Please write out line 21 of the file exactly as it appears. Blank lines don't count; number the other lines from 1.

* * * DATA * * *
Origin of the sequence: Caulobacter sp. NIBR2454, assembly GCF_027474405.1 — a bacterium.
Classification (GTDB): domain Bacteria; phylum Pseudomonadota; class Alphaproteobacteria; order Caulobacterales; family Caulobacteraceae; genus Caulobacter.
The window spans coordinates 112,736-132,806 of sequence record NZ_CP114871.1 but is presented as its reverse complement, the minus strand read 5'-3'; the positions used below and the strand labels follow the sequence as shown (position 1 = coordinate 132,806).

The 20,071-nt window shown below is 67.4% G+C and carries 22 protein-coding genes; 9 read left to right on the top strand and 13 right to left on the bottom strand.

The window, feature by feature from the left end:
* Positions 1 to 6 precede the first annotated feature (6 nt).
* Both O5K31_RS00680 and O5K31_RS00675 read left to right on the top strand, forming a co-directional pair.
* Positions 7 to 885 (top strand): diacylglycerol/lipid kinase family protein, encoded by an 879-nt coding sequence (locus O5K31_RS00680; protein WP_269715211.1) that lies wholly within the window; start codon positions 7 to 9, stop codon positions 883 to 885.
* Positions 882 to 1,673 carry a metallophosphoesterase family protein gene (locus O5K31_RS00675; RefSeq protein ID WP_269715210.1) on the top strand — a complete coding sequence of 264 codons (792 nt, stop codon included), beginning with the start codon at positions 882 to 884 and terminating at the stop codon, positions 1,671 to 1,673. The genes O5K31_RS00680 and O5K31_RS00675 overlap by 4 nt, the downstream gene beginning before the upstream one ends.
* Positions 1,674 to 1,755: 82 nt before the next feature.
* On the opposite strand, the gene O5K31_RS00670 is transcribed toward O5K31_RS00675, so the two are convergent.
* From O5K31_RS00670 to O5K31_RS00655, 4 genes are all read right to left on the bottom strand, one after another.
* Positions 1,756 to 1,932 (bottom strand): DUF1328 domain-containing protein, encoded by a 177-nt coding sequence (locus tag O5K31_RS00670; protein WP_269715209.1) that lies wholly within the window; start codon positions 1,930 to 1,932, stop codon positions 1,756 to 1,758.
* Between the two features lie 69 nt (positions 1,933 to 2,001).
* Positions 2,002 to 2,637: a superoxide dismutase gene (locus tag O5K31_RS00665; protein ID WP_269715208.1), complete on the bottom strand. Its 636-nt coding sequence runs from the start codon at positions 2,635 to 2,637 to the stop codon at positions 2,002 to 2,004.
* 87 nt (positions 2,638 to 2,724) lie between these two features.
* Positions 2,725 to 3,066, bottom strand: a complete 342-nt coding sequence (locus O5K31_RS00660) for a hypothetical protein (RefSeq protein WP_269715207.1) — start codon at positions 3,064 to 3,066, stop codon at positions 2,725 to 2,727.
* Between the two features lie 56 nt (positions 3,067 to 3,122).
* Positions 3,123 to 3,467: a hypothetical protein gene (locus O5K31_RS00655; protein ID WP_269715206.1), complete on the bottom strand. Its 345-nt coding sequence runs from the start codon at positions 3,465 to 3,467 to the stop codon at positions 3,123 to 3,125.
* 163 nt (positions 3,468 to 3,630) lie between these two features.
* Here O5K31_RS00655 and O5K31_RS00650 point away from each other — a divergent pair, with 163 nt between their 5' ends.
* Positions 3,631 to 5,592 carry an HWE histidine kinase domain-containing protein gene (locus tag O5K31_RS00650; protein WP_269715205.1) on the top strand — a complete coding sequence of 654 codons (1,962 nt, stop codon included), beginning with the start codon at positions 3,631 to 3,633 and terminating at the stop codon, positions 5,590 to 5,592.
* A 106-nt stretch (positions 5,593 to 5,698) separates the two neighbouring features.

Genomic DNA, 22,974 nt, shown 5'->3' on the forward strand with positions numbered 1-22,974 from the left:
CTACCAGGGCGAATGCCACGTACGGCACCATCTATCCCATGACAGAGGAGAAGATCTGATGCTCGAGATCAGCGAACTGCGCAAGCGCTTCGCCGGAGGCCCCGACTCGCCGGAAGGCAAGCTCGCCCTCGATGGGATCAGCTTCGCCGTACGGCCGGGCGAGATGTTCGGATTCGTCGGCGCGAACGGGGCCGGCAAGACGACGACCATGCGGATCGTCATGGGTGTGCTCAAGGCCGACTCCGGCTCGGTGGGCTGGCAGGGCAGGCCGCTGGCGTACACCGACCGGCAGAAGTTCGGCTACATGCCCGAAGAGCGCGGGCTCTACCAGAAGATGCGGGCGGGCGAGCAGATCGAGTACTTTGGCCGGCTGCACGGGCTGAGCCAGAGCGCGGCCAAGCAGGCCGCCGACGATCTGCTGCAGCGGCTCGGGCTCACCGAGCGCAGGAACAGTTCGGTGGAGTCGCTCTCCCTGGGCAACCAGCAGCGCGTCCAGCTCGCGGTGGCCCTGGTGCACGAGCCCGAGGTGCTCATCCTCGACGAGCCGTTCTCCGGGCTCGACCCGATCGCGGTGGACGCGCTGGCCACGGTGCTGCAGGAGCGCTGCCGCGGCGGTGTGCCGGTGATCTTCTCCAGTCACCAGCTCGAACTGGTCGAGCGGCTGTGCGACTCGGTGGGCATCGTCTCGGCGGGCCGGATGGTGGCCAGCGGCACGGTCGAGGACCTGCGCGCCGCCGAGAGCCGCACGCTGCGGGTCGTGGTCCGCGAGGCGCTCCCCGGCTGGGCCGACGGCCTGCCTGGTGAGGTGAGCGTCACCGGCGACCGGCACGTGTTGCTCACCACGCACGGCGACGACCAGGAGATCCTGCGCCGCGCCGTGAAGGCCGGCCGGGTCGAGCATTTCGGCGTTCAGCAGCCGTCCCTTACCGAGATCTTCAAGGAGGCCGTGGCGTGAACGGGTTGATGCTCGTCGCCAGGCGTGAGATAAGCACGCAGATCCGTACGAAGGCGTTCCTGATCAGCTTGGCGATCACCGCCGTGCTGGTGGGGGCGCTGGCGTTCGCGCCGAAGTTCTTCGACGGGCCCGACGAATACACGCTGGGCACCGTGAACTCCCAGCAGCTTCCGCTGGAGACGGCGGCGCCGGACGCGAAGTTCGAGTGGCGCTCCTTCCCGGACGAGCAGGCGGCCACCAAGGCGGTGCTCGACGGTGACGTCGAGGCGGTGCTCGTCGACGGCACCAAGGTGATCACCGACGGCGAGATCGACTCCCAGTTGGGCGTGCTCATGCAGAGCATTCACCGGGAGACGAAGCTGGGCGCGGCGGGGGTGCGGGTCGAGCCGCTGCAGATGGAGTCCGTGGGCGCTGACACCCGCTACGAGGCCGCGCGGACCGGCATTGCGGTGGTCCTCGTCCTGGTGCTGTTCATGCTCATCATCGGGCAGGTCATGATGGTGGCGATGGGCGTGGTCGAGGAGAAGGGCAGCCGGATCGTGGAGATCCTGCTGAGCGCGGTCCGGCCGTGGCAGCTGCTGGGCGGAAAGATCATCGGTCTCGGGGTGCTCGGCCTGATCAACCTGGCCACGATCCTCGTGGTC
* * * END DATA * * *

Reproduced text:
* Here O5K31_RS00655 and O5K31_RS00650 point away from each other — a divergent pair, with 163 nt between their 5' ends.